The rocket launching base of Baikonur plans for a central role in the commercial-satellite business after the Russian military's withdrawal in 2010
It is 3 a.m. Wisps of fog drift across the vast, empty steppes of Kazakhstan. All of a sudden, there is a loud roar, and a blindingly bright beam of light penetrates the hazy sky.
"Go, Proton, go!" shouts Frank McKenna, as he stands on the observation deck with a Western delegation. Proton is the name of the rocket that is sluggishly pushing its way into the night sky from Launch Pad 39 carrying a tank filled with 500 tons of highly explosive fuel.
The normally affable American seems tense. In a sense, he is the commander of this spaceship. McKenna is the president of International Launch Services (ILS), which sells mission and launch services from his office outside Washington. His customer base is made up of 35 satellite operators from 15 countries, which purchase one-way tickets into orbit.
Although this launch in Baikonur is nothing out of the ordinary, there's a lot on the line for McKenna. A series of problems have damaged his company's reputation. Since 2006, the company has lost one satellite a year during launches, and now the space center is having to fight to regain its customers' confidence. To this end, McKenna has established a comprehensive quality assurance plan.
McKenna has been in the rocket business for a number of years. His company finds new customers, negotiates agreements, supervises the production of rockets in a factory near Moscow and monitors launches in Baikonur. McKenna spends most of his time, though, dealing with coveted US export licenses, which are one of the tools used to keep US satellite technology out of the hands of spies.
With McKenna's help, Russia is currently attempting to expand Baikonur's central role in the satellite business. The Russian military is scheduled to have completely withdrawn from the complex by 2010. After that, the spaceport will be put to exclusively civilian use, which will make it possible to launch even more commercial satellites into space from Baikonur.
Old Enemies, New Friends
Suddenly a whisper passes through the room. A tall, older man is standing in the doorway. "Today's launch isn't really all that special," growls Leonid Gurushkin, the Proton program's technical director. Gurushkin has worked in Baikonur for more than 40 years, and he has monitored 300 flights into space. "We are the only ones who can launch rockets on an industrial scale."
The world's oldest and largest spaceport is almost three times the size of Luxembourg. It stretches across a barren wasteland of sand and sparse vegetation, a place where the skies are clear 300 days a year. The summers are brutally hot, and the winters bitterly cold. Crumbling barracks are interspersed among the 50 launch pads, and the endless network of streets within the compound is randomly peppered with roadblocks.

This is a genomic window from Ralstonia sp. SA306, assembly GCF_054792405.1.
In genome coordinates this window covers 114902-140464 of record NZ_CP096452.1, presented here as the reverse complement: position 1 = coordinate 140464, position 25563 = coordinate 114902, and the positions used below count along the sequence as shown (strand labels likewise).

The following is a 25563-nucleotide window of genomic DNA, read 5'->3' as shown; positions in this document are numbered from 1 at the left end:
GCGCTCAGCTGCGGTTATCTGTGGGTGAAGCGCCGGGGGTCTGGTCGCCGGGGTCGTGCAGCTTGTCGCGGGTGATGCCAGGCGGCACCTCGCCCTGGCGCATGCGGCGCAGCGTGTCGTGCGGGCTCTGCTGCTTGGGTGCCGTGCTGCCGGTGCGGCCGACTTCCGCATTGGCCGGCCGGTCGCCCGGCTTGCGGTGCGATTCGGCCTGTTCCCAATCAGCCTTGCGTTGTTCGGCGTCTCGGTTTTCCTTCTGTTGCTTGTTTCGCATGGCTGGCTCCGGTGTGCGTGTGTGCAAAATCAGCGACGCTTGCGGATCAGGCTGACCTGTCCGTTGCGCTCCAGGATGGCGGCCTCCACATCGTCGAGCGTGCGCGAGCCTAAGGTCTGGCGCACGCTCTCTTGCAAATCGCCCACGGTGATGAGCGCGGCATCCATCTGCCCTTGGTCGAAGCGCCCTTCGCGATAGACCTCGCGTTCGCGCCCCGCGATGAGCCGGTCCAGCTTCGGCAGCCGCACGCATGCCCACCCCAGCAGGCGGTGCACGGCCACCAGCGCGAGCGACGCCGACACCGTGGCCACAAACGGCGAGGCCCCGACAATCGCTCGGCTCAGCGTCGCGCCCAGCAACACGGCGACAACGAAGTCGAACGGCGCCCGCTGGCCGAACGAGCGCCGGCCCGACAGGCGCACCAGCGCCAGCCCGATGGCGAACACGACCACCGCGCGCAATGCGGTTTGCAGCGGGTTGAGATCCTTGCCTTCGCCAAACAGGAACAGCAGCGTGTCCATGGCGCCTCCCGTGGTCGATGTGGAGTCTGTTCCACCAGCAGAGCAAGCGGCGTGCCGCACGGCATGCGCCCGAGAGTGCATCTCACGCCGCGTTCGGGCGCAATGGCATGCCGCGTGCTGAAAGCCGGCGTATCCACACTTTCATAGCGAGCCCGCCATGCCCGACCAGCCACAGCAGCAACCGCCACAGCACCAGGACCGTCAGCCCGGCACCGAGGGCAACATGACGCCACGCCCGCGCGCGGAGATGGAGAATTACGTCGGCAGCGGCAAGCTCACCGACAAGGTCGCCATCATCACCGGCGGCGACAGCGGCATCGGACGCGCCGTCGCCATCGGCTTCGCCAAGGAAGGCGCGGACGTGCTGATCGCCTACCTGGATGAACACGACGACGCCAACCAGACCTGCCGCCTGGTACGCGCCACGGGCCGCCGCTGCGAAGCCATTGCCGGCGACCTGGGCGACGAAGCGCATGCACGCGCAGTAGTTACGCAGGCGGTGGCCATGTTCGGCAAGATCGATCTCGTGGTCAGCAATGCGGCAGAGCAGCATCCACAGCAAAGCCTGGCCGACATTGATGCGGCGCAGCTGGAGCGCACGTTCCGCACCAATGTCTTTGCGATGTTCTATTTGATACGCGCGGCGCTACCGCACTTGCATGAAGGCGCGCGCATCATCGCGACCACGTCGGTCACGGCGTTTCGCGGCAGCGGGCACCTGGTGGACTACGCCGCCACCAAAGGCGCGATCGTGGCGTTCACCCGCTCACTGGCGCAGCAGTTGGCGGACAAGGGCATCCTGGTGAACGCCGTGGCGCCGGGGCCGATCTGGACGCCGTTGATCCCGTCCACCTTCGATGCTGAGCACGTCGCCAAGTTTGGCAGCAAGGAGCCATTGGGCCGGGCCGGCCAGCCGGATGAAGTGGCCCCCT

"In the past, collaborating with Americans would have been my worst nightmare," says Gurushkin. Baikonur was once Russia's most important base for launching intercontinental ballistic missiles. To keep the site as secret as possible, it was deliberately named after the small city of Baikonur more than 300 kilometers (186 miles) away. To this day, visitors are not permitted to bring GPS navigation devices onto the grounds.
After the collapse of the Soviet Union, the cosmodrome was suddenly located in a different country. Since then, Russia has been using the site as a tenant of Kazakhstan. Moscow is reportedly paying about $100 million (€80 million) a year in rent—or roughly what it costs to launch a single rocket.
In 1995, the Russians teamed up with the Lockheed Martin, the American aerospace and rocket-making company, to establish ILS. Both sides have benefited from the arrangement. "The joint venture was the best thing that could have happened to us," says Gurushkin.
Business is expected to get even better once the military completes its withdrawal. In fact, after downing a few drinks, Gurushkin positively raves about what he calls a new golden age. He fantasizes about souvenir shops, tour buses and visitors from around the world—not unlike what you would find at Florida's Kennedy Space Center.
But until then, only paying customers and their guests are allowed to watch their satellites being launched at Baikonur. The Astra 1M, which is roaring into space on the Proton rocket today, weighs more than five tons. The satellite is like a transmission tower in space capable of broadcasting more than 70 television programs at the same time.
Once it reaches its geostationary orbit about 36,000 kilometers (22,360 miles) above Earth, the primary function of the Astra 1M will be to expand high-definition TV (HDTV) programming. Television viewers with a satellite dish will now be able to receive things like MTV video clips and other programming via the new satellite.
What Goes Up...
Back on Earth, the thinly populated Kazakh steppes are littered with spent rocket stages that lie about like discarded packaging. Even before the night ends, scrap metal dealers in all-terrain vehicles will be rushing about to the impact craters and recovering the scrap metal, which they will either sell or pound into cooking pots.
The spent rocket stages are not the only thing to rain back down on the Kazakh steppes. There is also the highly toxic rocket fuel, which might pose a health risk to children, according to the scientific journal Nature. Nonsense, says a Russian engineer in Baikonur. Rocket fuel, he claims, works like fertilizer. As he sees it, the rocket stage crash sites are so fertile that they practically turn into jungles.
Translated from the German by Christopher Sultan